“If you want to be successful you must be willing to pay the price. Your choice of currency should not be of paper money and golden coins but yet that of blood, sweat, and tears.” As the recognition of value in the Americas during the late 1500s and early 1600s began to develop in Europe, European countries began to travel to and colonize the land in which they believed had great potential. Life in England and New England could be similar and different in many ways like: survival, work life, and manifest destiny. First, survival in England life was a little rough for those who were not in at least a middle or upper class. During the 1600’s, life in England was characterized by dirty streets, foul odors, and over population. This condition was reflected in most towns across England, particularly London. People were not very rich and did not live in very good conditions. Their homes were made of wood, and water had to be fetched from taps. However, survival in New England could be a bit harsher. Less than half of the Pilgrim families that landed at Plymouth Rock survived the first winter on American soil due to disease and starvation. Fewer than 150 of the 700 Jamestown colonists’ survived the first three years on American soil. It wasn’t until both groups of displaced city dwellers learned from the Indians to grow corn and other crops, starvation was a huge problem.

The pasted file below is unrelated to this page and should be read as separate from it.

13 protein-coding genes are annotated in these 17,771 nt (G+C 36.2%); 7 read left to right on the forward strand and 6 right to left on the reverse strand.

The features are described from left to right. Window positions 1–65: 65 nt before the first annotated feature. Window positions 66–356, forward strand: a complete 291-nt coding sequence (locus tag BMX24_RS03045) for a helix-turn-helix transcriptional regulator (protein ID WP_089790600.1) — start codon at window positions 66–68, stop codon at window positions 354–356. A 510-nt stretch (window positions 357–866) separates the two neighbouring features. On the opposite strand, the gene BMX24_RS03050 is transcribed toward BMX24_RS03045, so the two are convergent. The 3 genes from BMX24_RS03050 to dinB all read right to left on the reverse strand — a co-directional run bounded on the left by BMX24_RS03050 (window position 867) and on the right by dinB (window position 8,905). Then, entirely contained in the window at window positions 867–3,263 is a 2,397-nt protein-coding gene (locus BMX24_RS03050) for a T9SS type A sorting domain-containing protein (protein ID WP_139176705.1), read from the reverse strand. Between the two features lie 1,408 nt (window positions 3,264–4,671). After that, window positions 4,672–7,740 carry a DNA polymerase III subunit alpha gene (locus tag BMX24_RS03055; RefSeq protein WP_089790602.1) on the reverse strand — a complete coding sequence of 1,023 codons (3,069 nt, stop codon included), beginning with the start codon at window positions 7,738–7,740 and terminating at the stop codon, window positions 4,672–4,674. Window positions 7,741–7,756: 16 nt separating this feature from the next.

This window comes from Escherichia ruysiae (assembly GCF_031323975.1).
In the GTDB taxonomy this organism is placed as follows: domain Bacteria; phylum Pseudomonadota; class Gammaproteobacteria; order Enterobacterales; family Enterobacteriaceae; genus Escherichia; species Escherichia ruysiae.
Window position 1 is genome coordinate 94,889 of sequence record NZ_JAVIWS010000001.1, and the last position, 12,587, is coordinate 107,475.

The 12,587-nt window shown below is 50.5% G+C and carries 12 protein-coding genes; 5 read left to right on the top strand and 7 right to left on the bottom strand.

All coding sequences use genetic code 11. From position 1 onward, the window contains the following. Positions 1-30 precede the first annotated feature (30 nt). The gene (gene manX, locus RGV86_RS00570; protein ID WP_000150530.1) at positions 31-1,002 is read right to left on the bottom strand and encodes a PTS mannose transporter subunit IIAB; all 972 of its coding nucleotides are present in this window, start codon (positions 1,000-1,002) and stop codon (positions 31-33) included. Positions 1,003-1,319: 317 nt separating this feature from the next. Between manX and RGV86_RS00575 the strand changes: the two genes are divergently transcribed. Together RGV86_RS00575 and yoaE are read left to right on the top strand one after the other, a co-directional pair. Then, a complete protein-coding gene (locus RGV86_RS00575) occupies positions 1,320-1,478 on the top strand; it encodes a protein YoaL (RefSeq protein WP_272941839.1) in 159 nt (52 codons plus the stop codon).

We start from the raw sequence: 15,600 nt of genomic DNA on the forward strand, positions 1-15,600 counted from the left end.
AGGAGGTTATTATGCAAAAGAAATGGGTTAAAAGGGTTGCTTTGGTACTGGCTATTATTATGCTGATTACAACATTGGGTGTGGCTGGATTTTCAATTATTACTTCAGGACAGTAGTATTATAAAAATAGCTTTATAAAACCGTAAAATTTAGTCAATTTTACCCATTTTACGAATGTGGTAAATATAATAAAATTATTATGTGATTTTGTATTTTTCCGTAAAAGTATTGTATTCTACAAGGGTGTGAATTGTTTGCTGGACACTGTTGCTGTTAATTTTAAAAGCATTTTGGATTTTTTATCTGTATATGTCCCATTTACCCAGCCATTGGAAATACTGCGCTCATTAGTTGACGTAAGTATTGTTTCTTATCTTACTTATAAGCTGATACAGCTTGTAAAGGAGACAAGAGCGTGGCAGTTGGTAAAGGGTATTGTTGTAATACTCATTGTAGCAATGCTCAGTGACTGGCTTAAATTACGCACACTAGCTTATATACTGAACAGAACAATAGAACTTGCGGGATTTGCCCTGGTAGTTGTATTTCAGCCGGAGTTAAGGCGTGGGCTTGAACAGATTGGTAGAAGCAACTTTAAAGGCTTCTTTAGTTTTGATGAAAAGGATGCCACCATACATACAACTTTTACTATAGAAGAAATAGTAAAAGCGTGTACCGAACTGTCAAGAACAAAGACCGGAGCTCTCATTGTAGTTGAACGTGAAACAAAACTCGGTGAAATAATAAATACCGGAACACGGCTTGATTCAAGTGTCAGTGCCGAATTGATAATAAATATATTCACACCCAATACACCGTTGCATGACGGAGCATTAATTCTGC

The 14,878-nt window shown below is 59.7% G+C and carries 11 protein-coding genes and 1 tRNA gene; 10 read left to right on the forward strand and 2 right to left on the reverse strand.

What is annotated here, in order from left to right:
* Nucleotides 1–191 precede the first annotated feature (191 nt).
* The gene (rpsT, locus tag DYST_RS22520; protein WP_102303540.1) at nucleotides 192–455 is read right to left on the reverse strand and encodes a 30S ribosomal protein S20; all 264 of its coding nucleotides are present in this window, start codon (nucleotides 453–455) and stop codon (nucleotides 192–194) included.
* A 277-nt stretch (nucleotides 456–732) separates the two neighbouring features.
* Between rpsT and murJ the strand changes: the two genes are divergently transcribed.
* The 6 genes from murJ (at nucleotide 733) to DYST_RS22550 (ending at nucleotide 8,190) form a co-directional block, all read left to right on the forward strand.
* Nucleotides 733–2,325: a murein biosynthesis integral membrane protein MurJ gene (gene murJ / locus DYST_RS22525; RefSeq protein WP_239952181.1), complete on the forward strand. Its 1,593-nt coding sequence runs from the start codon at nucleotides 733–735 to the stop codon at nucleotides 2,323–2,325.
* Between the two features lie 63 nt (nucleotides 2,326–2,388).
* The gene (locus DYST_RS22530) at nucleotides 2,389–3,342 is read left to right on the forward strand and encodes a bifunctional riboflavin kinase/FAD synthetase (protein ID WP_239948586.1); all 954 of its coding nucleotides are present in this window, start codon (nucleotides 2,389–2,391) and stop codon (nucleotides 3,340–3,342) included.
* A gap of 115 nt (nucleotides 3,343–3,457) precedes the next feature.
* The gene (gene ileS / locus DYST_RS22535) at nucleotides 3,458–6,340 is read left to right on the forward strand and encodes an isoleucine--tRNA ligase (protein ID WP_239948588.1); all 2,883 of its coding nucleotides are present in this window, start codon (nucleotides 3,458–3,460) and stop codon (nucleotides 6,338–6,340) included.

Secondly, England was still a large rural society. The work life mainly consisted of farming. The most common occupation was a “husbandman”, a small farmer, who would grow enough food for himself and his family, and sell the rest. The farmer and his family would be partly or mainly self-sufficient. The farmer’s wife would normally be in charge of the poultry and dairy. She would also make household items like soap, candles, and home remedies for illnesses. Children would help out on the farm as soon as they were old enough. Towns were smaller than they are now, but were centers of trade and commerce....
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